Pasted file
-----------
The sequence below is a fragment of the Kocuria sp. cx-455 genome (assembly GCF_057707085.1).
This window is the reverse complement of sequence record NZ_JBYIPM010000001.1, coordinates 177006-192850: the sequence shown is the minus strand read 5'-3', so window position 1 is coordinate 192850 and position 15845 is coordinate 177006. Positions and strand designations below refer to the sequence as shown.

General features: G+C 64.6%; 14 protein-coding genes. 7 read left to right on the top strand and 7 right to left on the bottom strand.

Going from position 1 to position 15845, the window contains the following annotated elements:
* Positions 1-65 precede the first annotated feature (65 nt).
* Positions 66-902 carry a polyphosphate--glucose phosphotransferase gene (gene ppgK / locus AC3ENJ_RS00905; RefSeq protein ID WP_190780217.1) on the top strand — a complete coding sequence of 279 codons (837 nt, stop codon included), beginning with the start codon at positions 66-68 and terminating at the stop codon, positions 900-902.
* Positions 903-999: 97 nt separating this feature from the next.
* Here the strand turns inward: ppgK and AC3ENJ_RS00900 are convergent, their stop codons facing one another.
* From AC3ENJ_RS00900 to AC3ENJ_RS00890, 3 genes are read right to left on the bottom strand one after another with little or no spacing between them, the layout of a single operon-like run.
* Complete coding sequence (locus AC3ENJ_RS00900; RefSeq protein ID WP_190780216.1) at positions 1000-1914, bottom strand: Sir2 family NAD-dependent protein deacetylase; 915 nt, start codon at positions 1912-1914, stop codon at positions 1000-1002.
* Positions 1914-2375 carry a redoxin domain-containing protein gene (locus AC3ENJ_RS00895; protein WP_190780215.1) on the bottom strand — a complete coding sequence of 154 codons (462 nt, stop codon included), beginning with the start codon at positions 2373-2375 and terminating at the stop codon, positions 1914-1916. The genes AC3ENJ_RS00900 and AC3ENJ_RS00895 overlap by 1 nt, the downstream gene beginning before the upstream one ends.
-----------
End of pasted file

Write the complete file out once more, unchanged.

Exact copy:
The sequence below is a fragment of the Kocuria sp. cx-455 genome (assembly GCF_057707085.1).
This window is the reverse complement of sequence record NZ_JBYIPM010000001.1, coordinates 177006-192850: the sequence shown is the minus strand read 5'-3', so window position 1 is coordinate 192850 and position 15845 is coordinate 177006. Positions and strand designations below refer to the sequence as shown.

General features: G+C 64.6%; 14 protein-coding genes. 7 read left to right on the top strand and 7 right to left on the bottom strand.

Going from position 1 to position 15845, the window contains the following annotated elements:
* Positions 1-65 precede the first annotated feature (65 nt).
* Positions 66-902 carry a polyphosphate--glucose phosphotransferase gene (gene ppgK / locus AC3ENJ_RS00905; RefSeq protein ID WP_190780217.1) on the top strand — a complete coding sequence of 279 codons (837 nt, stop codon included), beginning with the start codon at positions 66-68 and terminating at the stop codon, positions 900-902.
* Positions 903-999: 97 nt separating this feature from the next.
* Here the strand turns inward: ppgK and AC3ENJ_RS00900 are convergent, their stop codons facing one another.
* From AC3ENJ_RS00900 to AC3ENJ_RS00890, 3 genes are read right to left on the bottom strand one after another with little or no spacing between them, the layout of a single operon-like run.
* Complete coding sequence (locus AC3ENJ_RS00900; RefSeq protein ID WP_190780216.1) at positions 1000-1914, bottom strand: Sir2 family NAD-dependent protein deacetylase; 915 nt, start codon at positions 1912-1914, stop codon at positions 1000-1002.
* Positions 1914-2375 carry a redoxin domain-containing protein gene (locus AC3ENJ_RS00895; protein WP_190780215.1) on the bottom strand — a complete coding sequence of 154 codons (462 nt, stop codon included), beginning with the start codon at positions 2373-2375 and terminating at the stop codon, positions 1914-1916. The genes AC3ENJ_RS00900 and AC3ENJ_RS00895 overlap by 1 nt, the downstream gene beginning before the upstream one ends.